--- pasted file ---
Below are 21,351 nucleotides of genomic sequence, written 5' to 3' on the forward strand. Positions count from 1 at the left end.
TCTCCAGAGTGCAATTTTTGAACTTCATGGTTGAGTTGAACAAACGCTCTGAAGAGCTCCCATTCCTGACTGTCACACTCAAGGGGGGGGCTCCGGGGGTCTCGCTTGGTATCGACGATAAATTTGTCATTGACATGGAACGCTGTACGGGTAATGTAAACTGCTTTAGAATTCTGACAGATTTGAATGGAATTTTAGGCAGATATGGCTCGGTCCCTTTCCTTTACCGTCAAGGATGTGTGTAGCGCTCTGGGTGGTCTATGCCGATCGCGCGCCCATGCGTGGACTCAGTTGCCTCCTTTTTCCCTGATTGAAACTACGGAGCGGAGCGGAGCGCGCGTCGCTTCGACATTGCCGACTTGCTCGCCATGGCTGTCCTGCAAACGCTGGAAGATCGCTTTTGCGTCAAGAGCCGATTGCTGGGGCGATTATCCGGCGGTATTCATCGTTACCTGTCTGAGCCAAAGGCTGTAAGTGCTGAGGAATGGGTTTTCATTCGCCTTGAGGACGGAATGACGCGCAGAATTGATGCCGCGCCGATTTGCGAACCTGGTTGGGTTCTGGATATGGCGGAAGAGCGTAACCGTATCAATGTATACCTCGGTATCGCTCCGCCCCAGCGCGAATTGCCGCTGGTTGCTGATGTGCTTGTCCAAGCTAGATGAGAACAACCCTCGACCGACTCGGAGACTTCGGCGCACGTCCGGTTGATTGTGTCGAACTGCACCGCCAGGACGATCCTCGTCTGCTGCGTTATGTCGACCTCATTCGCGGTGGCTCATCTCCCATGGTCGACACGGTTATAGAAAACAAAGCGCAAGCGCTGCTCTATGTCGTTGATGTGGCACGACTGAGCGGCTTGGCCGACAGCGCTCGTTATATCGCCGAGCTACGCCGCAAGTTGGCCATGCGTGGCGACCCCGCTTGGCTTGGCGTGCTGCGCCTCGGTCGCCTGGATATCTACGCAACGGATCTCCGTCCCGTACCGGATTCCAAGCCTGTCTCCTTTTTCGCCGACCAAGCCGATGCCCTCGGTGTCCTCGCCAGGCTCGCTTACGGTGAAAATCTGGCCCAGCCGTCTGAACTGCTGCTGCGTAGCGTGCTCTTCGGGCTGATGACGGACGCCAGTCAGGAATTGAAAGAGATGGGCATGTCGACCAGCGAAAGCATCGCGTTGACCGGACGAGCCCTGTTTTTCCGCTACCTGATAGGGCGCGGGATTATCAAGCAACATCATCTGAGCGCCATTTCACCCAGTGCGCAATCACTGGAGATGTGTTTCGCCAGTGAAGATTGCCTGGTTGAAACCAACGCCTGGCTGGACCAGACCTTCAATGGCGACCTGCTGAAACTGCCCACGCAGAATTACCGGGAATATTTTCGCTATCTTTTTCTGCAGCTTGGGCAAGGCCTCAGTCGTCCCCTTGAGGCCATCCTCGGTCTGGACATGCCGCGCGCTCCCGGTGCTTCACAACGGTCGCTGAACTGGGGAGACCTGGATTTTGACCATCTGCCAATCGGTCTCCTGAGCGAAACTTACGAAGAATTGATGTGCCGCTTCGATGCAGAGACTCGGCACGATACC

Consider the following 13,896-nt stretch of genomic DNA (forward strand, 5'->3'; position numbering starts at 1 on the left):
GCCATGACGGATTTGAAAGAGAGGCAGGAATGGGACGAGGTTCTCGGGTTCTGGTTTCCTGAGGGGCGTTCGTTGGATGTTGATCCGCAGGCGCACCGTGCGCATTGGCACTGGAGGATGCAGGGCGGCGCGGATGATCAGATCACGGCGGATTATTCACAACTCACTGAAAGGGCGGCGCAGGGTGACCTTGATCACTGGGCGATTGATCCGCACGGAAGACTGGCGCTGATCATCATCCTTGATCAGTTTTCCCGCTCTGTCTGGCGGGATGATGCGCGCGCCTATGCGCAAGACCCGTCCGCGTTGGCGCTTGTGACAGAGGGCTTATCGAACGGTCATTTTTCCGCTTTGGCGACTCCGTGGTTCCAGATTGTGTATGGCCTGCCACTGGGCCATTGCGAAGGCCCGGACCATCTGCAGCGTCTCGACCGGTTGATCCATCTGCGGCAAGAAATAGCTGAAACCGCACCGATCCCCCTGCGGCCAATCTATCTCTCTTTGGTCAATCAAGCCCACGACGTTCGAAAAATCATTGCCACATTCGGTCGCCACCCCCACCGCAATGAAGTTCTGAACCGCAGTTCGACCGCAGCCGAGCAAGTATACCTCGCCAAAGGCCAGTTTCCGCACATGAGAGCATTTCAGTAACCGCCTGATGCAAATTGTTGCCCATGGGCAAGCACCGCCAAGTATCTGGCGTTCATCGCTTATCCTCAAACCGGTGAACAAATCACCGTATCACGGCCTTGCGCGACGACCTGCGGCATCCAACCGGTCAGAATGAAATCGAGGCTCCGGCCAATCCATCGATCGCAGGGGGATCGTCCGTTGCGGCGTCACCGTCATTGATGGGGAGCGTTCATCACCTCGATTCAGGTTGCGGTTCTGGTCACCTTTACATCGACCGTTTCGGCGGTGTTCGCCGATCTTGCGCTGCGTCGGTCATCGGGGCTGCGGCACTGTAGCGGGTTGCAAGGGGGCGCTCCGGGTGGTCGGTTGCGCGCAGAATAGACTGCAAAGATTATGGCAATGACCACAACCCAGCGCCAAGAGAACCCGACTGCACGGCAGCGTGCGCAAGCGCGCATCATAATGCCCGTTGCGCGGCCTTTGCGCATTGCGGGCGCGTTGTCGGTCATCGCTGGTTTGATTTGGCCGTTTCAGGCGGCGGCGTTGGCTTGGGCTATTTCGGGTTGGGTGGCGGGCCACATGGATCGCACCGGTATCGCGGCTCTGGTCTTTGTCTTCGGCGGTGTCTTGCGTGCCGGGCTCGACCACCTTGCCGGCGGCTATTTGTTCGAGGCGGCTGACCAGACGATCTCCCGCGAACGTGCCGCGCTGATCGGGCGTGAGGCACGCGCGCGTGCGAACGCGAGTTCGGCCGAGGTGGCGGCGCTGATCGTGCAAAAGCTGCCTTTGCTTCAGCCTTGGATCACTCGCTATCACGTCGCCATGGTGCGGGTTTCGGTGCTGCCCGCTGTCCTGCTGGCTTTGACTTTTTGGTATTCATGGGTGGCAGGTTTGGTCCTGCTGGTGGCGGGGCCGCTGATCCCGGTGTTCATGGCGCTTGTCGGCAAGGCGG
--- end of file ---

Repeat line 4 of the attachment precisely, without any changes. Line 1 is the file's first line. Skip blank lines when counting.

GCCATGACGGATTTGAAAGAGAGGCAGGAATGGGACGAGGTTCTCGGGTTCTGGTTTCCTGAGGGGCGTTCGTTGGATGTTGATCCGCAGGCGCACCGTGCGCATTGGCACTGGAGGATGCAGGGCGGCGCGGATGATCAGATCACGGCGGATTATTCACAACTCACTGAAAGGGCGGCGCAGGGTGACCTTGATCACTGGGCGATTGATCCGCACGGAAGACTGGCGCTGATCATCATCCTTGATCAGTTTTCCCGCTCTGTCTGGCGGGATGATGCGCGCGCCTATGCGCAAGACCCGTCCGCGTTGGCGCTTGTGACAGAGGGCTTATCGAACGGTCATTTTTCCGCTTTGGCGACTCCGTGGTTCCAGATTGTGTATGGCCTGCCACTGGGCCATTGCGAAGGCCCGGACCATCTGCAGCGTCTCGACCGGTTGATCCATCTGCGGCAAGAAATAGCTGAAACCGCACCGATCCCCCTGCGGCCAATCTATCTCTCTTTGGTCAATCAAGCCCACGACGTTCGAAAAATCATTGCCACATTCGGTCGCCACCCCCACCGCAATGAAGTTCTGAACCGCAGTTCGACCGCAGCCGAGCAAGTATACCTCGCCAAAGGCCAGTTTCCGCACATGAGAGCATTTCAGTAACCGCCTGATGCAAATTGTTGCCCATGGGCAAGCACCGCCAAGTATCTGGCGTTCATCGCTTATCCTCAAACCGGTGAACAAATCACCGTATCACGGCCTTGCGCGACGACCTGCGGCATCCAACCGGTCAGAATGAAATCGAGGCTCCGGCCAATCCATCGATCGCAGGGGGATCGTCCGTTGCGGCGTCACCGTCATTGATGGGGAGCGTTCATCACCTCGATTCAGGTTGCGGTTCTGGTCACCTTTACATCGACCGTTTCGGCGGTGTTCGCCGATCTTGCGCTGCGTCGGTCATCGGGGCTGCGGCACTGTAGCGGGTTGCAAGGGGGCGCTCCGGGTGGTCGGTTGCGCGCAGAATAGACTGCAAAGATTATGGCAATGACCACAACCCAGCGCCAAGAGAACCCGACTGCACGGCAGCGTGCGCAAGCGCGCATCATAATGCCCGTTGCGCGGCCTTTGCGCATTGCGGGCGCGTTGTCGGTCATCGCTGGTTTGATTTGGCCGTTTCAGGCGGCGGCGTTGGCTTGGGCTATTTCGGGTTGGGTGGCGGGCCACATGGATCGCACCGGTATCGCGGCTCTGGTCTTTGTCTTCGGCGGTGTCTTGCGTGCCGGGCTCGACCACCTTGCCGGCGGCTATTTGTTCGAGGCGGCTGACCAGACGATCTCCCGCGAACGTGCCGCGCTGATCGGGCGTGAGGCACGCGCGCGTGCGAACGCGAGTTCGGCCGAGGTGGCGGCGCTGATCGTGCAAAAGCTGCCTTTGCTTCAGCCTTGGATCACTCGCTATCACGTCGCCATGGTGCGGGTTTCGGTGCTGCCCGCTGTCCTGCTGGCTTTGACTTTTTGGTATTCATGGGTGGCAGGTTTGGTCCTGCTGGTGGCGGGGCCGCTGATCCCGGTGTTCATGGCGCTTGTCGGCAAGGCGG